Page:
Virginia Woolf’s Love of American Writers

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Despite her deep English roots, Virginia Woolf was a fan of American writers and felt they were superior to British writers.

According to an article in the Dublin Review, Virginia wrote a number of essays praising American writers as modern, experimental and inventive.

Virginia felt British literature in the 20th century was tired and worn-out and believed that Americans, with their Americanized English and adventurous spirit, were reinventing the art of writing.

Virginia’s favorite American writer was Walt Whitman. In her 1917 essay titled Melodious Meditations, published in the Times Literary Supplement, Virginia heavily praised Whitman, declaring that no British writer could ever compare to him:

“…if anyone is sceptical as to the future of American art let him read Walt Whitman’s preface to the first edition of Leaves of Grass. As a piece of writing it rivals anything we [the English] have done for a hundred years, and as a statement of the American spirit no finer banner was ever unfurled for the young of a country to march under.”

In another essay titled American Fiction, published in the Saturday Review of Literature in 1925, Virginia again declared Whitman superior to British writers:

“The English tourist in American literature wants above all things something different from what he has at home. For this reason the one American writer whom the English whole-heartedly admire is Walt Whitman. There, you will hear them say, is the real American undisguised. In the whole of English literature there is no figure which resembles his – among all our poetry none in the least comparable to Leaves of Grass….”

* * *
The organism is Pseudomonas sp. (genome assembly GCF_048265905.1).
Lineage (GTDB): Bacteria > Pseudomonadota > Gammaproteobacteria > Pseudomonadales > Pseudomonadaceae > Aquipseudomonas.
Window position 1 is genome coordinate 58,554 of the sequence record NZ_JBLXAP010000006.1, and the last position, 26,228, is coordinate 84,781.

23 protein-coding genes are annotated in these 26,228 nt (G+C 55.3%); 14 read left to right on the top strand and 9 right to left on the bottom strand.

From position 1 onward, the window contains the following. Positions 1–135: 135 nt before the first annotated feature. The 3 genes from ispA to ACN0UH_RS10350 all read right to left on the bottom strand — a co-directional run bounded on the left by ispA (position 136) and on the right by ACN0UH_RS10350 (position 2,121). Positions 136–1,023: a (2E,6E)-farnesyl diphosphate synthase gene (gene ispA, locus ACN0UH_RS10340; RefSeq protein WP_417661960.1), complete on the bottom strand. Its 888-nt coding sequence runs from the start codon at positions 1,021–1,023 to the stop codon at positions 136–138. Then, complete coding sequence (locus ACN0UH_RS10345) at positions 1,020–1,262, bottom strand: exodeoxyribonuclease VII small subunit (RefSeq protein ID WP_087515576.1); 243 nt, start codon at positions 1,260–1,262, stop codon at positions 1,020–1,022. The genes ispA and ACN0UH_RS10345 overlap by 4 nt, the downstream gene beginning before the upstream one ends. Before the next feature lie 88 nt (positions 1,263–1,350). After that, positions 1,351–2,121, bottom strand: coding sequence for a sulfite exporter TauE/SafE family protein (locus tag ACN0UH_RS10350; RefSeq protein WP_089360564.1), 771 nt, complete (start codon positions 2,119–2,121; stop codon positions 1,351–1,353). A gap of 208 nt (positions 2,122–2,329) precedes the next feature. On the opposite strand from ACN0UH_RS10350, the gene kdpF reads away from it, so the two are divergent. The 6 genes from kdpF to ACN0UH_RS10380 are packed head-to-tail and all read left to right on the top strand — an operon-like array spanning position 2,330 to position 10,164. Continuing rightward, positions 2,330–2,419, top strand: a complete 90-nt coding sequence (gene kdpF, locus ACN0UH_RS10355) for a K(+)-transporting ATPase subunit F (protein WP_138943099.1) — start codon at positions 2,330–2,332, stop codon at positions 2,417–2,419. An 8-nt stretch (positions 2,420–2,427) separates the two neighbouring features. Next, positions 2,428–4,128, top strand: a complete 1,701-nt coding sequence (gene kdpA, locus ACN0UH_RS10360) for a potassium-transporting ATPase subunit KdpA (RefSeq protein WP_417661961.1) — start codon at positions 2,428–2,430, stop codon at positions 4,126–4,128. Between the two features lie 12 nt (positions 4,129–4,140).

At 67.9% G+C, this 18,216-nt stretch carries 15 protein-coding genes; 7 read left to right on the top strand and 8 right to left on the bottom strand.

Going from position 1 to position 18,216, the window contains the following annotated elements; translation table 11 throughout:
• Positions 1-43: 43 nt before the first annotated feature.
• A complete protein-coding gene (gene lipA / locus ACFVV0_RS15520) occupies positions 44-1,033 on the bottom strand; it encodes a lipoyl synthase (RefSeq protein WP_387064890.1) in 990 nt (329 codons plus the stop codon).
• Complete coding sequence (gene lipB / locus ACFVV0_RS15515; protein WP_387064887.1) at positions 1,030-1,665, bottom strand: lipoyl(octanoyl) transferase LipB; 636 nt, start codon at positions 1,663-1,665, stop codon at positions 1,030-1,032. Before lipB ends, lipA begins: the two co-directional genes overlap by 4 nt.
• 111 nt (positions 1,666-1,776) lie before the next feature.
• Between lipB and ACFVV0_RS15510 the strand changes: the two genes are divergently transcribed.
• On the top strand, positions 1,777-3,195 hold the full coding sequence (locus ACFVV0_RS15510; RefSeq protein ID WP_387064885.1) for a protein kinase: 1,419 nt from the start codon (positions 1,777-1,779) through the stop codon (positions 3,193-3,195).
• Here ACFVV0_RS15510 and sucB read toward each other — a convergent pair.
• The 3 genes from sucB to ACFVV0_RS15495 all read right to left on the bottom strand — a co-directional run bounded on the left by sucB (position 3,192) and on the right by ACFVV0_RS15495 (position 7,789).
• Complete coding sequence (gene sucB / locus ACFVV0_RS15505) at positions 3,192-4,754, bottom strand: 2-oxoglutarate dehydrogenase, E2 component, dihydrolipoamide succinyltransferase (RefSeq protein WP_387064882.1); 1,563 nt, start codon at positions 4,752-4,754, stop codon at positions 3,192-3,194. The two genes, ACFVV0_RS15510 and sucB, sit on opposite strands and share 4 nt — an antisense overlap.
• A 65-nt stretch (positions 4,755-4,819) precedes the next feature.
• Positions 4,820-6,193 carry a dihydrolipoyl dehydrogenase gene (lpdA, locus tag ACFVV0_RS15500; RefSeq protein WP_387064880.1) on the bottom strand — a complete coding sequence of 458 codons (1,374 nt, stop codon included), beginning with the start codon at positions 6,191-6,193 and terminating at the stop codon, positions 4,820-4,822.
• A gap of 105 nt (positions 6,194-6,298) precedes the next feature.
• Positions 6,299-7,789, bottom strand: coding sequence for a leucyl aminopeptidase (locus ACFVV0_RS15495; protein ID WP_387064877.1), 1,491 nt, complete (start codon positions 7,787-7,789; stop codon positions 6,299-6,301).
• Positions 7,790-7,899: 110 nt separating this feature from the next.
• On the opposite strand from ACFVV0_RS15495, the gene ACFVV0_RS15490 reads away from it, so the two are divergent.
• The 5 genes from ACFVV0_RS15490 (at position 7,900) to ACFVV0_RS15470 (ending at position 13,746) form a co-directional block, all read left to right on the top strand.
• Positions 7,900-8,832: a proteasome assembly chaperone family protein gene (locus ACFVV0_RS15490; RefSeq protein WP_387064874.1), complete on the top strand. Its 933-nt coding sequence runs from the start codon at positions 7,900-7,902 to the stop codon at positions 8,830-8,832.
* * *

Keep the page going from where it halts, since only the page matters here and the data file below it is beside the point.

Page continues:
Whitman had a big influence on the Bloomsbury group and specifically on Virginia Woolf’s books. E.M. Forster borrowed the title of one of Whitman’s poems, Passage to India, for the title of his famous book and Virginia quoted lines from Leaves of Grass in her first novel The Voyage Out.

Virginia and her friends were fans of other American writers as well, such as Oliver Wendell Holmes, James Russell Lowell and Henry David Thoreau, whom Virginia wrote an essay about for the Times Literary Supplement in 1917.

Virginia Woolf and Henry David Thoreau
Virginia Woolf and Henry David Thoreau

Virginia may have inherited her love of American writers from her father, Sir Leslie Stephen, who traveled to America during the Civil War in 1863 and met many writers such as Ralph Waldo Emerson, Charles Eliot Norton, Oliver Wendell Holmes and James Russell Lowell, with whom he became close friends.

Stephen later made Lowell a godfather to young Virginia [Stephen] Woolf when she was born in 1882. Lowell visited the Stephen family often and showered the young Stephen children with presents, especially Virginia, who was his favorite.

Although Virginia wrote many essays applauding American writers, she found herself in some controversy in 1929 after she wrote an essay for the New Republic in which she made a reference to American writer Henry James that touched a few nerves in the United States:

“Thus a foreigner with what is called a perfect command of English and musical English – he will, indeed, like Henry James, often write a more elaborate English than the native – but never such unconscious English that we feel the past of the word in it, its associations, its attachments.”

The magazine received a number of complaints about Virginia’s essay, including one from Harriet T. Cooke which accused her of being condescending:

“Just as a matter of curiosity, I am interested to know what she [Woolf] considers the native language of Henry James – Choctaw, perchance! – since he came from the wilds of Boston. I am quite familiar with that ‘certain condescension’ which the English display towards us benighted Americans, but it is a surprise to learn that we are looked on as newcomers to the English language.”

Virginia responded to Cooke with a long letter in which she defended herself by explaining that she did not intend what she wrote to be an insult and reiterated how much she loved American English: